13 Best Places in the U.S. for Wildlife Viewing
Why travel halfway around the world to go on safari when our own country is teeming with beasts big and small? We spoke to park rangers from coast to coast to find America's most interesting creatures—and to get the inside scoop on where (and how) to approach them.
THE PERFECT SPOT: Head to the lowland Hoh Rain Forest, on the western side of the park, where elk like to graze for ferns, shrubs, and lichens grasses.
THE PHOTO TIP: These elk tend to stay in herds of about 20, so you've got an excellent chance of getting a group shot with a wide-angle lens. If you do spot one that's alone or in a pair, those are most likely males.
PRONGHORN: WIND CAVE NATIONAL PARK, South Dakota
Indigenous pronghorn wander the South Dakota plains
Below ground, Wind Cave National Park shelters the fifth longest cave system in the world, with more than 136 miles of underground passages that have actually been mapped. Above these maze-like formations is a rich prairie ecosystem that plays home to the rare pronghorn—commonly known as the “pronghorn antelope” although it doesn’t technically classify as one. Labeled endangered in the 1920s, the pronghorn can reach speeds of up to 60 mph, making it the fastest land mammal in North America.
THE PERFECT SPOT: These beauties can be spotted all over the park, but one of the easiest places to find them is the area immediately around the Elk Mountain campground. Chances are you won’t even have to wander far from your sleeping bag to see one.
THE PHOTO TIP: Remember that pronghorn have excellent senses of hearing, smell, and sight—and run extremely quickly—so take pictures from afar. If your shutter happens to scare them into a sprint, pan your camera in time with the pronghorn while you click. This technique will often yield an interesting effect: an in-focus animal on a blurred background.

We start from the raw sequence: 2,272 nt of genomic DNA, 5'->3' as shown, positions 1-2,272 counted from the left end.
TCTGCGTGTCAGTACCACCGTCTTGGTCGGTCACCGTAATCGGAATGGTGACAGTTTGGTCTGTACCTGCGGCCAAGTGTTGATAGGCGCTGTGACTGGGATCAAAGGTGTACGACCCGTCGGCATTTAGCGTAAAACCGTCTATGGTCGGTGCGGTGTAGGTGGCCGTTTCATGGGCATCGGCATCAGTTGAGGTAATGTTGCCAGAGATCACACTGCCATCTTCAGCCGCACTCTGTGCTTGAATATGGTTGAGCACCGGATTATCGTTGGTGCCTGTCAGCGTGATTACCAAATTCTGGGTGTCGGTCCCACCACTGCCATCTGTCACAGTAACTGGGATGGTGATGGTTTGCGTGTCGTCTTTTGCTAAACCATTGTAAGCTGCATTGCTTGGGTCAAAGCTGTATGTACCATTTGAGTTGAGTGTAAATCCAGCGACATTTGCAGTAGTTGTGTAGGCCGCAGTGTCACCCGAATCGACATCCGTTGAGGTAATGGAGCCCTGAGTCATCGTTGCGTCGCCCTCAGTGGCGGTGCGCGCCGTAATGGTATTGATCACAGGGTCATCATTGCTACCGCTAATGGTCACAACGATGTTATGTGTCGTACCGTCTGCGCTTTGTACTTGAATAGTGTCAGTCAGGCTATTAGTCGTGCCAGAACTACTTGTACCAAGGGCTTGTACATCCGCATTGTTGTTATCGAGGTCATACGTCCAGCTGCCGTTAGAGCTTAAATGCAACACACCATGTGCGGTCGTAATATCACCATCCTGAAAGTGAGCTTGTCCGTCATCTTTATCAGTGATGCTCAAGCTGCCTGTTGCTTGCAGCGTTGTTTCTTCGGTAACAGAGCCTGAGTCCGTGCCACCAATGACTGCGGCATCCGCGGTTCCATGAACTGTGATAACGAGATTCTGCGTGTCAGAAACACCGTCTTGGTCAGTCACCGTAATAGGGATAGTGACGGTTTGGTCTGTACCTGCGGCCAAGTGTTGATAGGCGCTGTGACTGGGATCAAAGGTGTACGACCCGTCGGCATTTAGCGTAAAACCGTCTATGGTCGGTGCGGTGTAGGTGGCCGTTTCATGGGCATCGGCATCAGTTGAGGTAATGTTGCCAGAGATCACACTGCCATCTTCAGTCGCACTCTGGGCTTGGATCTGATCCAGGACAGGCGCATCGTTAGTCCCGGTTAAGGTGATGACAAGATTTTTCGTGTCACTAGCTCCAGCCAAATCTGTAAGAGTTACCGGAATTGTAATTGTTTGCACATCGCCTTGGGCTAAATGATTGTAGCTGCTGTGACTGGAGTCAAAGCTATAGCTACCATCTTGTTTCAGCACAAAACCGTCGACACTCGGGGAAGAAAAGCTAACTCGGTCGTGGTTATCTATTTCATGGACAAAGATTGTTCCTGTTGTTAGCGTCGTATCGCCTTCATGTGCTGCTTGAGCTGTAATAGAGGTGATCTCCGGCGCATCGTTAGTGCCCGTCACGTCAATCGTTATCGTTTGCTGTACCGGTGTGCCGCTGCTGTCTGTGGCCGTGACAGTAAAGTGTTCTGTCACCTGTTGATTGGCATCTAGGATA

PRAIRIE DOGS: BADLANDS NATIONAL PARK, South Dakota
Check out a thriving prairie dog town out in the South Dakota Badlands
The Badlands is one of the most fossil-rich spots on the planet; its imposing layered rock formations have yielded the remains of massive ancient rhinoceroses, camels, and even dinosaurs. Now, the stars of the show are much smaller—and decidedly cuter. The highly social prairie dog lives in underground colonies, or "towns," that can include as many as 26 family members.
THE PERFECT SPOT: Prairie dogs can be spotted along the park's main loop road. Just listen for the distinctive barking warning call that gave them their canine name. A particularly populated area is Roberts Prairie Dog Town, located five miles west of the Pinnacles entrance along Sage Creek Rim Road.
THE PHOTO TIP: You may feel the urge to get up close and personal to snap that perfect prairie dog portrait—after all, they’re so furry and cuddly--but resist the impulse. These critters are extremely territorial and can deliver a painful bite if threatened.
BISON: YELLOWSTONE NATIONAL PARK, Wyoming, Montana, and Idaho
Spot majestic bison in one of America's most iconic parks
Considered the largest land mammal in the United States, the American bison—also called the American buffalo—typically weighs in at 1,000-1,800 pounds, with some males tipping the scales at 2,000 pounds. The area now housing Yellowstone National Park is the only place in the continental U.S. where bison have continually lived since prehistoric times. Though the population dipped severely in the early-1900s, the park now has a healthy bison population that fluctuates between 2,300 and 4,500.
THE PERFECT SPOT: Bison are often on the move and are seen in different areas of the park during different seasons. Since they eat mostly grasses, like wheat grass or blue grama, look for verdant fields for the best group shot opportunities. Check out the Lamar and Hayden Valleys; spots along the Madison, Firehole, and Gibbon Rivers; and in Gibbon Meadow.
THE PHOTO TIP: Female bison give birth to one calf every year, usually in April or May, so visit in the spring if you want baby photos. Note that while bison may appear docile and slow, they can charge at up to 30 mph. Visitors are gored every year because they venture too near the animals when taking photos, so keep your distance.
BALD AND GOLDEN EAGLES: DENALI NATIONAL PARK, Alaska
Both bald and golden eagles soar through Alaska's famous Denali Park
Located in the heart of Alaska, Denali National Park contains the country’s highest point, Mount McKinley (Denali means “the high one” in the local Athabaskan language). The sprawling park is also home to two of the country’s most majestic birds of prey: the bald eagle and the no-less-striking golden eagle. Though there are more bald eagles in the northernmost state than in the lower forty-nine combined, the golden eagle is far more common here. In these parts, goldens outnumber balds by 70 percent.